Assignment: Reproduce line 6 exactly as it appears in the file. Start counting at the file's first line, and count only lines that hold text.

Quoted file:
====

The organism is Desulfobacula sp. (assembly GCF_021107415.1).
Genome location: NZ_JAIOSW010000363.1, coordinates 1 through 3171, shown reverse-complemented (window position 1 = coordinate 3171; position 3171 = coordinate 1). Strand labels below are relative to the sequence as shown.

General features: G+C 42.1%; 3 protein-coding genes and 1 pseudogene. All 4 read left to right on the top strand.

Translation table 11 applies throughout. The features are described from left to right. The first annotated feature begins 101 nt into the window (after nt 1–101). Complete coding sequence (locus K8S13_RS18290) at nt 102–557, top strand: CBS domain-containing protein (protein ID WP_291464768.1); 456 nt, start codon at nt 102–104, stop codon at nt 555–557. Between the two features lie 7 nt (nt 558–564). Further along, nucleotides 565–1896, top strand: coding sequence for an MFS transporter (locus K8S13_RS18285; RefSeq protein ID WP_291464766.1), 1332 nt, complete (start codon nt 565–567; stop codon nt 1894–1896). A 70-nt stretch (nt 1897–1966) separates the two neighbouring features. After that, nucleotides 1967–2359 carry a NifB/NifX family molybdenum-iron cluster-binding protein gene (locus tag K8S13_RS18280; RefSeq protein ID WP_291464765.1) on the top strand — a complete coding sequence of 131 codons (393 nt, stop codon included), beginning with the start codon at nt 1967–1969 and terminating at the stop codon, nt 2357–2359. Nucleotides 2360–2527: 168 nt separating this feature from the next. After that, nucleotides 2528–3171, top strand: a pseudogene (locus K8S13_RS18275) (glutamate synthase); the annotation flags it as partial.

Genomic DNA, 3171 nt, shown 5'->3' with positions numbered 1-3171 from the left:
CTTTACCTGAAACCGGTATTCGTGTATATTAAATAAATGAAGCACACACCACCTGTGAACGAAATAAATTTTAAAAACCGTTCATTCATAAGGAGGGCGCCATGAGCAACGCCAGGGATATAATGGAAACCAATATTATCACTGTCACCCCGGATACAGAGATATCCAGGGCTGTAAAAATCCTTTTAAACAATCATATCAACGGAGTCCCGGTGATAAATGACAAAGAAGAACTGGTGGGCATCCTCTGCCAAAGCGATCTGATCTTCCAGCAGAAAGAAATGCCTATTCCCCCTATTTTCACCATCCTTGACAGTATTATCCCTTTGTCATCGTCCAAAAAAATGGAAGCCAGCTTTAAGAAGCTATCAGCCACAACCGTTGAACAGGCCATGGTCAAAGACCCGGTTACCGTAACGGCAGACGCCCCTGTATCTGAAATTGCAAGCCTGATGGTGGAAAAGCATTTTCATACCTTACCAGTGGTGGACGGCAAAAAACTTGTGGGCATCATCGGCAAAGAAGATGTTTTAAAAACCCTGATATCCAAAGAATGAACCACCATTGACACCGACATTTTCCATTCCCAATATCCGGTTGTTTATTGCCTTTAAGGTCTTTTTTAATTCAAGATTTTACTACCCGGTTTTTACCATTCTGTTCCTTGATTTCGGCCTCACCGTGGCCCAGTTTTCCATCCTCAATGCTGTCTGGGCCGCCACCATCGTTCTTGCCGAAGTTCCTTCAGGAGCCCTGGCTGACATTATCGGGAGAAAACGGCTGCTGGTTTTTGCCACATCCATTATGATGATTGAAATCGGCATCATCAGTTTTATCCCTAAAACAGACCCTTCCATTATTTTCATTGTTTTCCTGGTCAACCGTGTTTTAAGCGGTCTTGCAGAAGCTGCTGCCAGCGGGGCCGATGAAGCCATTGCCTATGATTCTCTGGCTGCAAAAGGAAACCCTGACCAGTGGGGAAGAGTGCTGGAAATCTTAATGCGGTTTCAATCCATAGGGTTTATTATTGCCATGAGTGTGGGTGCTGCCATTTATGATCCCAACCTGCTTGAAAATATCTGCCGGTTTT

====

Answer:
CTTTACCTGAAACCGGTATTCGTGTATATTAAATAAATGAAGCACACACCACCTGTGAACGAAATAAATTTTAAAAACCGTTCATTCATAAGGAGGGCGCCATGAGCAACGCCAGGGATATAATGGAAACCAATATTATCACTGTCACCCCGGATACAGAGATATCCAGGGCTGTAAAAATCCTTTTAAACAATCATATCAACGGAGTCCCGGTGATAAATGACAAAGAAGAACTGGTGGGCATCCTCTGCCAAAGCGATCTGATCTTCCAGCAGAAAGAAATGCCTATTCCCCCTATTTTCACCATCCTTGACAGTATTATCCCTTTGTCATCGTCCAAAAAAATGGAAGCCAGCTTTAAGAAGCTATCAGCCACAACCGTTGAACAGGCCATGGTCAAAGACCCGGTTACCGTAACGGCAGACGCCCCTGTATCTGAAATTGCAAGCCTGATGGTGGAAAAGCATTTTCATACCTTACCAGTGGTGGACGGCAAAAAACTTGTGGGCATCATCGGCAAAGAAGATGTTTTAAAAACCCTGATATCCAAAGAATGAACCACCATTGACACCGACATTTTCCATTCCCAATATCCGGTTGTTTATTGCCTTTAAGGTCTTTTTTAATTCAAGATTTTACTACCCGGTTTTTACCATTCTGTTCCTTGATTTCGGCCTCACCGTGGCCCAGTTTTCCATCCTCAATGCTGTCTGGGCCGCCACCATCGTTCTTGCCGAAGTTCCTTCAGGAGCCCTGGCTGACATTATCGGGAGAAAACGGCTGCTGGTTTTTGCCACATCCATTATGATGATTGAAATCGGCATCATCAGTTTTATCCCTAAAACAGACCCTTCCATTATTTTCATTGTTTTCCTGGTCAACCGTGTTTTAAGCGGTCTTGCAGAAGCTGCTGCCAGCGGGGCCGATGAAGCCATTGCCTATGATTCTCTGGCTGCAAAAGGAAACCCTGACCAGTGGGGAAGAGTGCTGGAAATCTTAATGCGGTTTCAATCCATAGGGTTTATTATTGCCATGAGTGTGGGTGCTGCCATTTATGATCCCAACCTGCTTGAAAATATCTGCCGGTTTT